[zeromq-dev] distributed message bus on top of / built with zeromq?

Pieter Hintjens ph at imatix.com
Fri Sep 12 12:03:32 CEST 2014

Hi Holger,

I'll answer this very briefly. Yes, you can build what you need on top
of ZeroMQ and hit your goals of cost, openness, and performance.
Development effort will be reasonable. Yes, we will provide support,
during and after this process. Please contact me directly if you want
to set that up.

Pieter Hintjens

On Fri, Sep 12, 2014 at 11:43 AM, Holger Joukl <Holger.Joukl at lbbw.de> wrote:
> Dear all,
> this is my first post to this list so please bear with my rather lengthy
> thoughts.
> I'm working in a financial markets environment and am currently looking
> into
> alternatives for near-realtime trade data message delivery (contracts or
> deals, not market data ticks).
> Traditionally we are using Tibco TIB/Rendezvous (and I've extensive
> experience with it)
> which has its merits of being mature and rock-solid, but it is truely
> expensive.
> Much the same holds true for IBM's WebsphereMQ which is also used in our
> house already.
> We need guaranteed or certified delivery for our data, ideally with a
> quality of service of
> exactly-once-delivery, At-least-once may also be possible if duplicate
> delivery is a rare
> cornercase. To the best of my knowledge even TIB/Rv doesn't provide
> exactly-once-delivery though
> the docs don't really explicitly state this, at least in its standard CM
> (certified messaging) notion. But I've never
> personally encountered duplicated RV message delivery in a decade.
> Now, the obvious candidates for replacing the big beasts would be one of
> the AMQP bunch but
> of course all of those require a central broker/server. As I really like
> TIB/Rv's distributed nature
> I'm now evaluating the use of  zeromq (as in: toying around with the idea).
> Alternatives that I can see:
> 1. Stay with TIB/Rv.
> + distributed architecture
> + proven battle-tested solution
> + reliable (in a sense of a company not about to vanish soon) commercial
> support by its creators
> - immense license and support fees.
> 2. Use one of the AMQP products (which?):
> + open source
> + open standard, so theoretically interchangeable implementations (see
> below for standards issues)
> + commercial products available (e.g. Red Hat MRG with QPid under the hood,
> or VMWare Pivotal RabbitMQ)
> + commercial support available
> - central broker/server as a single point of failure (needs its own
> HA/clustering/failover, dedicated monitoring,
> dedicated administration)
> - standardization process seems a mess and might actually have rendered the
> original AMQP initiative
> goals useless; though it looks like 1.0 now has rather widespread adoption
> I somehow have a lurking
> uncomfortable feeling
> 3. Roll your own solution, possibly based on zeromq
> + open source
> + open standard
> + full control over the architecture, can be fully distributed
> + flexibility, a lot of usage patterns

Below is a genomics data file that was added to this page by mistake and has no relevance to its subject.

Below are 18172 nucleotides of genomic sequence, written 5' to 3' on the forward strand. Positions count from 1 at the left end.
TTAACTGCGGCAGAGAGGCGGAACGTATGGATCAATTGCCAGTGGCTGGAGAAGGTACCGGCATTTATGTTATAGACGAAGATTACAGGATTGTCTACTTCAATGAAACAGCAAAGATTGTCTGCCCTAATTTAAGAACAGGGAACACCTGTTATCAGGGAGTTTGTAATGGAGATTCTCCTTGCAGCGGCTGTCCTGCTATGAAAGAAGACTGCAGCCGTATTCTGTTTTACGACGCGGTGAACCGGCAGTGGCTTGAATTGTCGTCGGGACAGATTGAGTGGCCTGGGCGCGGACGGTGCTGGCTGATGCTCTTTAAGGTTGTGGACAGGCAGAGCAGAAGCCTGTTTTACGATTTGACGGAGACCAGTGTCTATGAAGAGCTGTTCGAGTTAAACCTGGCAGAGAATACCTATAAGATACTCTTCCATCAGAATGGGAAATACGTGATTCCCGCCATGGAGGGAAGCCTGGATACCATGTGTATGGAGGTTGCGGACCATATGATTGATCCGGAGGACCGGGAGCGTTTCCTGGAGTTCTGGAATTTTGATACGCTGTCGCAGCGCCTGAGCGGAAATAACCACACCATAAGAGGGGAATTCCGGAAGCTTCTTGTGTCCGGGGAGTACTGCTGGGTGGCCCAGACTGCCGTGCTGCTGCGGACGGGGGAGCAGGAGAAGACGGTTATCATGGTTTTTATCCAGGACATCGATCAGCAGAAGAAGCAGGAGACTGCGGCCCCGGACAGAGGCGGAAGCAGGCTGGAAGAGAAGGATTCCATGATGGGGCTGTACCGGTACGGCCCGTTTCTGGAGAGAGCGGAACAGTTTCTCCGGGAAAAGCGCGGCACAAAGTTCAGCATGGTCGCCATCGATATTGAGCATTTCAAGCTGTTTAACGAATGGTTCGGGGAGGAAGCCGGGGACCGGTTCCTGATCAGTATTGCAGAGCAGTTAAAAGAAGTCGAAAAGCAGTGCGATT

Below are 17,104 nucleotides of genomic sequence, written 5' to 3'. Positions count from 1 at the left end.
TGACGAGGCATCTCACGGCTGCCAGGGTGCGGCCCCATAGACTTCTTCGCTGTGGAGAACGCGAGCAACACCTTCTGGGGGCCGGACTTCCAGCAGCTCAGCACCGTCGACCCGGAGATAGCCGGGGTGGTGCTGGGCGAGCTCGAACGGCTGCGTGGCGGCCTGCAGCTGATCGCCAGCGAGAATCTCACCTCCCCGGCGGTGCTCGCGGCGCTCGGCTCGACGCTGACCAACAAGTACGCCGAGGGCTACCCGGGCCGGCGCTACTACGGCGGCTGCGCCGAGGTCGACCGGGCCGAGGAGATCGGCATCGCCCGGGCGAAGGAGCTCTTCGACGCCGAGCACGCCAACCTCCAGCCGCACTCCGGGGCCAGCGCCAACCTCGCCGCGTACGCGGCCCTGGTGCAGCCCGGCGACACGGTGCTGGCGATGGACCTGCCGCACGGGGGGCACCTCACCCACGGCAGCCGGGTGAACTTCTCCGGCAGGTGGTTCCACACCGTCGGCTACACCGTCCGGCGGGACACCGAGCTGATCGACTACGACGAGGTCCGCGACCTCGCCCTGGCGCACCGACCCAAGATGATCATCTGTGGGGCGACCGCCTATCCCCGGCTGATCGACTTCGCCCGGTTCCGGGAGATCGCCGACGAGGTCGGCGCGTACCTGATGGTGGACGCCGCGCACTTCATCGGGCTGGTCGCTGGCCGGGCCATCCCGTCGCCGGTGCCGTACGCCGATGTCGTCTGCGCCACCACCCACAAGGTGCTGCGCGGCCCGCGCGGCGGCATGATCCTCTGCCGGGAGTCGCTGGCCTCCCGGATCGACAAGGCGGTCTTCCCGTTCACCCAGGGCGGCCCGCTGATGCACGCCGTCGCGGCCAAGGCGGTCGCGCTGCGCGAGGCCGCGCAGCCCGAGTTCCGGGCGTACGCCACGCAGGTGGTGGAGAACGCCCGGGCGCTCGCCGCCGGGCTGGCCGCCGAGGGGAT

> + commercial support available (?)
> - development effort, maybe massive (?)
> Some additional alternatives might be: Moving this onto WebsphereMQ (also
> expensive), using
> Apache Kafka, maybe the Spread library (seems to have hard message size
> limits).
> I'm thinking about the possibilities of creating some kind of lightweight
> distributed pub-sub message bus with
> zeromq using multicast. Actually much like TIB/Rv conceptually so I wonder
> a bit why nobody seems to have
> done this yet with zeromq ;-). At least I'm not aware of it so I hope
> that's not a totally inappropriate way
> to use zeromq...?
> Here goes:
> 1. (E)PGM or NORM for multicast? zeromq-NORM is not yet in the latest
> release version of zeromq.
> 2. I understand it is not possible to use several publishers on one host
> using the same multicast group
> and port with (E)PGM due to NACKS only getting back to one publisher.
> (referring e.g. to this thread:
> http://grokbase.com/t/zeromq/zeromq-dev/127t25hcex/zmq-mcast-loop-with-pgm
> But I'm confused by these posts in this thread:
> http://grokbase.com/t/zeromq/zeromq-dev/127t25hcex/zmq-mcast-loop-with-pgm#2012080893pabdv3gkhg18wrqtbnp81gz8
> http://grokbase.com/t/zeromq/zeromq-dev/127t25hcex/zmq-mcast-loop-with-pgm#20120809x9w6d4tw53aft99tgb1sf7mwy4
> Is it impossible to have one publisher per host using the same multicast
> group + port? Why?
> Because if it actually is possible than it shouldn't be too hard to create
> s.th. much like TIB/Rv's daemon approach, i.e. a bus
> comprised of dedicated daemons on every host where the actually messaging
> clients connect to. The daemons
> handle all of the actual multicast communication.
> Does NORM also have this restriction/caveat?
> 3. Guaranteed or certified delivery (QoS) would have to be layered as an
> applicaton protocol on top of this. Again,
> this could borrow from TIB/Rv concepts, i.e. publishers storing sent
> messages persistently until they have been acknowledged
> by all known/registered receivers.
> Has anybody done s.th. like this already? I haven't been able to find
> something like it, apart from some
> general discussion on "reliability".
> 4. I understand zeromq does not impose limits on the message size. Is this
> correct?
> I'd be grateful for any insight.
> Best regards
> Holger
> Landesbank Baden-Wuerttemberg
> Anstalt des oeffentlichen Rechts
> Hauptsitze: Stuttgart, Karlsruhe, Mannheim, Mainz
> HRA 12704
> Amtsgericht Stuttgart
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